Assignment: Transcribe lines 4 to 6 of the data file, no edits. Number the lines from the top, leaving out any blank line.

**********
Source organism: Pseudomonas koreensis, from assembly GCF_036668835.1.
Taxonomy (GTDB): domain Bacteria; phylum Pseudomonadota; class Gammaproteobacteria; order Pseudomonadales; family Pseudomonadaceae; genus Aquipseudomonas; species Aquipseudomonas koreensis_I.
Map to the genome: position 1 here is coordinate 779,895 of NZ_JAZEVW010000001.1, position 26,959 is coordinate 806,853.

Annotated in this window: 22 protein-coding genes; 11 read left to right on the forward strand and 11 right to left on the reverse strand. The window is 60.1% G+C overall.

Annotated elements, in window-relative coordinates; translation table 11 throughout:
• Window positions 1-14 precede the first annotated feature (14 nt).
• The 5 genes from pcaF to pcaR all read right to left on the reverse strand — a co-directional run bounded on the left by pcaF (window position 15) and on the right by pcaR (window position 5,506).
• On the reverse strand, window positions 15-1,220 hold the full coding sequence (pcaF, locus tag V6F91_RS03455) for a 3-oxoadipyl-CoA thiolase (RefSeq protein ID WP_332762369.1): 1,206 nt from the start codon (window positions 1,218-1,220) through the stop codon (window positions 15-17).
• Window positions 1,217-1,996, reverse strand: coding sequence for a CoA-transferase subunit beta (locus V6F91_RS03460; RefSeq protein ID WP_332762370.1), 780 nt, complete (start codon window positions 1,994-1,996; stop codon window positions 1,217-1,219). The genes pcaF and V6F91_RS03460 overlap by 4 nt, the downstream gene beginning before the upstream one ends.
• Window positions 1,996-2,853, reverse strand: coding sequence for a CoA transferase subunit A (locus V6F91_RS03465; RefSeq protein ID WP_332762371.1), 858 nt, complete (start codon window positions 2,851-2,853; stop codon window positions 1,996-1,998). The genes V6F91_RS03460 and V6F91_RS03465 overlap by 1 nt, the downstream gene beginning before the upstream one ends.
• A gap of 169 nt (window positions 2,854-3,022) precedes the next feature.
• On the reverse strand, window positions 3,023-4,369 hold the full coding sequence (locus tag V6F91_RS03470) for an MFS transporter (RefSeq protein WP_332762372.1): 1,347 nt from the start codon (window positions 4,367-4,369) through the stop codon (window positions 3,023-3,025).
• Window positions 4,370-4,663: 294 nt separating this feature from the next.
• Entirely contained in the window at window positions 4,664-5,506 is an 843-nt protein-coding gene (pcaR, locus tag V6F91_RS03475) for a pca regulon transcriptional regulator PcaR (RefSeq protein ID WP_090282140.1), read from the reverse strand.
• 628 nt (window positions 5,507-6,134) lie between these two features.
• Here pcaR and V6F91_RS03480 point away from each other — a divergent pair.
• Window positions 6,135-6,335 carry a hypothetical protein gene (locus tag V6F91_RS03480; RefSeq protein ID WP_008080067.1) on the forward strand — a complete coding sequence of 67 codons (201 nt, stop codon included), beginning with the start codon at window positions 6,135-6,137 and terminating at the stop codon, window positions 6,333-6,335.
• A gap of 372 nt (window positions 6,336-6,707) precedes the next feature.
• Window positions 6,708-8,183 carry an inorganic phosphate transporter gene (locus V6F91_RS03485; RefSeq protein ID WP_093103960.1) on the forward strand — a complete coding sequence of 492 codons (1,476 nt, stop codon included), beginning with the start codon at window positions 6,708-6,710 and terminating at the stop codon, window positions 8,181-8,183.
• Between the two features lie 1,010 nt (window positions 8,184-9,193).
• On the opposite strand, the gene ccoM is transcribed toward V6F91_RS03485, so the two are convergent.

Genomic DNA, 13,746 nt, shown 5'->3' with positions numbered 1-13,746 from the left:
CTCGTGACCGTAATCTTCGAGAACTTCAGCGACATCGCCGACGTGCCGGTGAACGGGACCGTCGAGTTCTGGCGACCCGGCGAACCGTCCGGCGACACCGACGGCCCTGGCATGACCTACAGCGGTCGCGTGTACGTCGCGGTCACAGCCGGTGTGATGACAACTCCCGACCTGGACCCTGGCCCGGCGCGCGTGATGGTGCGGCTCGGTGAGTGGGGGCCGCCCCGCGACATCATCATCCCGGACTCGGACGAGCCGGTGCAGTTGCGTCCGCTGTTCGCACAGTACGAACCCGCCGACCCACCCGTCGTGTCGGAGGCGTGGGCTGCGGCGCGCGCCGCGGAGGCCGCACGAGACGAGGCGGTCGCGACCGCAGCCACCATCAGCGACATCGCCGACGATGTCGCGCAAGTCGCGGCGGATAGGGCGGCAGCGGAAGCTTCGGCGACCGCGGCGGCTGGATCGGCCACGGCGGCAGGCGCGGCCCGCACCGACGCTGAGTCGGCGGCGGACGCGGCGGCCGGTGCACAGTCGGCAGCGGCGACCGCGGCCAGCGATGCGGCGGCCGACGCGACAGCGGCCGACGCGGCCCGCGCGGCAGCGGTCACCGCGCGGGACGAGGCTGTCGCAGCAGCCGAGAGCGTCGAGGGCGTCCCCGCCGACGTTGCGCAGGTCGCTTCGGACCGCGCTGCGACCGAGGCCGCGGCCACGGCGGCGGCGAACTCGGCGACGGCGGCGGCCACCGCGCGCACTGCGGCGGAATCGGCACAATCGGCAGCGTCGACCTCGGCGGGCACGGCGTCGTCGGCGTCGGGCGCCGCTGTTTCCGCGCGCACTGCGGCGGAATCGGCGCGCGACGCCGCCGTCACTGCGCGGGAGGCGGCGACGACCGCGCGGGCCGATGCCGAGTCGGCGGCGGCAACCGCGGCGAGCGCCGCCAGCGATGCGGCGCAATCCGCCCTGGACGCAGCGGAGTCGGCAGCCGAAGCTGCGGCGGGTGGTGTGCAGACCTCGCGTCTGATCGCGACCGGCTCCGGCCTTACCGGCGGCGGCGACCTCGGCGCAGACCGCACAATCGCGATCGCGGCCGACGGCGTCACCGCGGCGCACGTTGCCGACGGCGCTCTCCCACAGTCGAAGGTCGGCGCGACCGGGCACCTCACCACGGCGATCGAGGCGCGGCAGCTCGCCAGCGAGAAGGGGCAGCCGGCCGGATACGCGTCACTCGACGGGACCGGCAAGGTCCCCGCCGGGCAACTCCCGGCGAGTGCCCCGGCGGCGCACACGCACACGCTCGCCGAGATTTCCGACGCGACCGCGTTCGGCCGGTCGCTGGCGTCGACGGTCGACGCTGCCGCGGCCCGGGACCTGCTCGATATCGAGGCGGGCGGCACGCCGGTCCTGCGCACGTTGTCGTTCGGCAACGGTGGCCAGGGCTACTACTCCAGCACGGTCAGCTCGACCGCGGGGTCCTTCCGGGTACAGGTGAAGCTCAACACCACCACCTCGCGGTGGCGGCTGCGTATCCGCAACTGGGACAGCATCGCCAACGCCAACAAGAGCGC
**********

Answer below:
Annotated in this window: 22 protein-coding genes; 11 read left to right on the forward strand and 11 right to left on the reverse strand. The window is 60.1% G+C overall.

Annotated elements, in window-relative coordinates; translation table 11 throughout:
• Window positions 1-14 precede the first annotated feature (14 nt).